AMSTERDAM, N.Y. (AP) — The Harrower Pond Dam, cracked and crumbling, with saplings sprouting from its walls, has been repeatedly cited by state and federal inspectors for safety violations over the past four decades. But repairs are unlikely anytime soon because nobody accepts ownership of the 150-year-old dam at a former mill site.
“If that dam broke, it would be catastrophic to some areas of the city,” said Tom DiMezza, town supervisor in Amsterdam, 30 miles northwest of Albany. “Nobody knows if it’s going to collapse. If there were state grants to fix it, we’d go after it, but unfortunately there’s not.”
The 25-foot-high earthen dam was part of a more than two-year investigation by The Associated Press that identified at least 1,680 dams nationwide considered in poor or unsatisfactory condition and rated as high hazard because people would likely be killed if they failed. Of 48 such dams in New York, 16 are privately owned and the rest are under state, federal, local government or public utility ownership.
Emergency plans obtained by the AP indicate that catastrophic dam failures could inundate downstream homes, schools, businesses and highways. Deficiencies cited in inspection reports include leaks, cracks, animal burrows and vegetation growth that can destabilize earthen dams, and spillways too small to handle the volume of water from massive rainstorms resulting from a changing climate.
Some of the problems go back years or even decades but have not been repaired because of lack of government funding or the inability or refusal of private owners to do expensive renovations.
Eight dams in New York state parks were cited for structural deficiencies such as inadequate stability or spillway capacity. They include the Lake Sebago dam in Harriman State Park, a 25-foot-high dam that forms a 310-acre lake surrounded by camping cabins, hiking trails and picnic areas. State environmental inspectors have noted problems and requested rehabilitation since 2008.
“The inadequate spillway capacity and dam stability are serious dam safety issues which must be resolved,” an inspector wrote in 2014 and 2018.
A dam failure at Lake Sebago would inundate homes, businesses, roads and railroad tracks in seven communities in New York and New Jersey, according to the emergency action plan. The plan notes that in addition to state inspections every two years, the 94-year-old dam is inspected by park officials several times a year and patrolled by state park police daily, providing early warning if problems develop.
No repair projects are scheduled at Lake Sebago, state parks spokesman Dan Keefe said, though renovations and improvements are being made at several other dams in state parks.
Deficiencies also are being addressed at several other high hazard dams among the 48 identified as being in poor or unsatisfactory condition in New York.
The city of Oneida in central New York has authorized an $8 million bond to renovate the Glenmore Dam, which creates its drinking water reservoir. Reconstruction work has been completed on the village of Cobleskill’s reservoir dams, and rehabilitation work is in the design, permitting or early construction stage at six other dams, according to the state Department of Environmental Conservation.
A dam’s owner is required to pay for engineering studies and maintenance, but ownership disputes muddy the water for several of the high hazard dams in poor or unsatisfactory condition.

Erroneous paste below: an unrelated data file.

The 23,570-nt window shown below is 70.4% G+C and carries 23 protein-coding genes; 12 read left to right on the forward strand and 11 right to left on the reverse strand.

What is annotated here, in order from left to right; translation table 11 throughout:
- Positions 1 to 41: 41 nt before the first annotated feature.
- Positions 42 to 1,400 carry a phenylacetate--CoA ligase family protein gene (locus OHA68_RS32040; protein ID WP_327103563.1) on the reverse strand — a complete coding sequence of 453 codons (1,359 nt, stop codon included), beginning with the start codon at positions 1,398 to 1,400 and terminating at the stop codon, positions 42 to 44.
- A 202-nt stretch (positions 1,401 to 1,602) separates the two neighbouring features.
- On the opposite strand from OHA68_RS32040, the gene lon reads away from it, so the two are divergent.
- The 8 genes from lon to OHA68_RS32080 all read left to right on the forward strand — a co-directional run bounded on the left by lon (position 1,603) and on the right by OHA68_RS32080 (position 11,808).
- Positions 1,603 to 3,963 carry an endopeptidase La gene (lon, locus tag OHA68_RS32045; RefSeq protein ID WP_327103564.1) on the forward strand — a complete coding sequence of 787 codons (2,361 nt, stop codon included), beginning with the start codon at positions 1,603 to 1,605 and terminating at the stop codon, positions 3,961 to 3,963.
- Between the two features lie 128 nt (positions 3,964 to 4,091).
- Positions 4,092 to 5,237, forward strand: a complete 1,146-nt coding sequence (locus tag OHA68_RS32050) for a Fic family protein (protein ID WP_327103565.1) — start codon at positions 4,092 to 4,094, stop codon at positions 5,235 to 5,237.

Honk Falls Dam, a 130-year-old concrete structure in the Catskill Mountains, was declared in need of repair more than three decades ago. The state tried to make two adjacent landowners pay for its maintenance or removal, but the families won a court fight that concluded New York City owns the dam as part of its upstate water supply. Now the city is launching an $8 million, three-year project to bring the dam into compliance.
The Harrower Pond dam is on a former textile mill site that was transferred to the town of Amsterdam by a New Jersey man who bought it at a foreclosure auction, DiMezza said. The town demolished the mill and removed drums of waste to make way for a park but never took ownership of the dam, he said. State inspectors have sent four notices of violations to the New Jersey man since 2008 and received no response.
The Associated Press made several calls to a phone number listed for the man, but there was no answer.
The state lowered the water behind the dam to reduce the potential for flooding in 1980 after a U.S. Army Corps of Engineers inspection found the condition to be unsafe due to deterioration, instability and erosion.
But the dam, which impounds a 267-acre pond along Chuctanunda Creek, is still considered to be in unsatisfactory condition because of structural problems such as seepage, cracks and fallen stones. A state inspector wrote in a March 2018 notice that the “deficiencies represent significant safety concerns.”
The state has the authority to secure an administrative or court order allowing it to renovate the dam and seek cost recovery from the owner.
New York is one of 26 states slated to get part of a new $10 million grant program run by the Federal Emergency Management Agency for high hazard dams that pose an unacceptable risk to the public. The state, which is getting $1.25 million from FEMA, will take applications from as many as 150 eligible dams to conduct planning and engineering work for future repairs.
The Department of Environmental Conservation said the state budget includes an additional $10 million for repair and maintenance of state-owned dams.
That’s just a drop in the bucket of what’s needed. A report last year from state Comptroller Thomas DiNapoli’s office said it would cost an estimated $360 million to repair municipally owned dams that are considered a high or intermediate hazard to public safety.